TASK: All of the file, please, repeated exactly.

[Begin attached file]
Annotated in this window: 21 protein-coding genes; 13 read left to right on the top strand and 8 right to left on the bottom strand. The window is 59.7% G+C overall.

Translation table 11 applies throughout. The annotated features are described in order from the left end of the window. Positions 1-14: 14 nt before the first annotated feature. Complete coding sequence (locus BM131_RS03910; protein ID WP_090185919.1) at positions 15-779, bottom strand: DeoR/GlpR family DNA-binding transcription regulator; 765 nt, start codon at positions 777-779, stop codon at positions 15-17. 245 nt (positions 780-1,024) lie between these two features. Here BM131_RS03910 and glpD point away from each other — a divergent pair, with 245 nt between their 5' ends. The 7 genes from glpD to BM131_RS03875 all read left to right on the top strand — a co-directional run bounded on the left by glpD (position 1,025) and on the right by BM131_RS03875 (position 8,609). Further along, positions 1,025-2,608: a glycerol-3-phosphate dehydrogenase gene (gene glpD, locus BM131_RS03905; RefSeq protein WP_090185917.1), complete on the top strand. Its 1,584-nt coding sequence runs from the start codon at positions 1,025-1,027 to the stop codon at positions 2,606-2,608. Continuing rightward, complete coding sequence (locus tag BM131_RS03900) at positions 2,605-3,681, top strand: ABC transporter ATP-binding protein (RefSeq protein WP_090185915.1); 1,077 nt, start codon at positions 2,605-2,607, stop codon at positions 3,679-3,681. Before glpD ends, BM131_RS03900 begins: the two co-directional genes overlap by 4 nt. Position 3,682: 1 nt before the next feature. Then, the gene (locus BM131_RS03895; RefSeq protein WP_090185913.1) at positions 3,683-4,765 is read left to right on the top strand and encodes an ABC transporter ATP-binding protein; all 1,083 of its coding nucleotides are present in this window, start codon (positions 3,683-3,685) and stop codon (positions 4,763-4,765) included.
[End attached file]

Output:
Annotated in this window: 21 protein-coding genes; 13 read left to right on the top strand and 8 right to left on the bottom strand. The window is 59.7% G+C overall.

Translation table 11 applies throughout. The annotated features are described in order from the left end of the window. Positions 1-14: 14 nt before the first annotated feature. Complete coding sequence (locus BM131_RS03910; protein ID WP_090185919.1) at positions 15-779, bottom strand: DeoR/GlpR family DNA-binding transcription regulator; 765 nt, start codon at positions 777-779, stop codon at positions 15-17. 245 nt (positions 780-1,024) lie between these two features. Here BM131_RS03910 and glpD point away from each other — a divergent pair, with 245 nt between their 5' ends. The 7 genes from glpD to BM131_RS03875 all read left to right on the top strand — a co-directional run bounded on the left by glpD (position 1,025) and on the right by BM131_RS03875 (position 8,609). Further along, positions 1,025-2,608: a glycerol-3-phosphate dehydrogenase gene (gene glpD, locus BM131_RS03905; RefSeq protein WP_090185917.1), complete on the top strand. Its 1,584-nt coding sequence runs from the start codon at positions 1,025-1,027 to the stop codon at positions 2,606-2,608. Continuing rightward, complete coding sequence (locus tag BM131_RS03900) at positions 2,605-3,681, top strand: ABC transporter ATP-binding protein (RefSeq protein WP_090185915.1); 1,077 nt, start codon at positions 2,605-2,607, stop codon at positions 3,679-3,681. Before glpD ends, BM131_RS03900 begins: the two co-directional genes overlap by 4 nt. Position 3,682: 1 nt before the next feature. Then, the gene (locus BM131_RS03895; RefSeq protein WP_090185913.1) at positions 3,683-4,765 is read left to right on the top strand and encodes an ABC transporter ATP-binding protein; all 1,083 of its coding nucleotides are present in this window, start codon (positions 3,683-3,685) and stop codon (positions 4,763-4,765) included.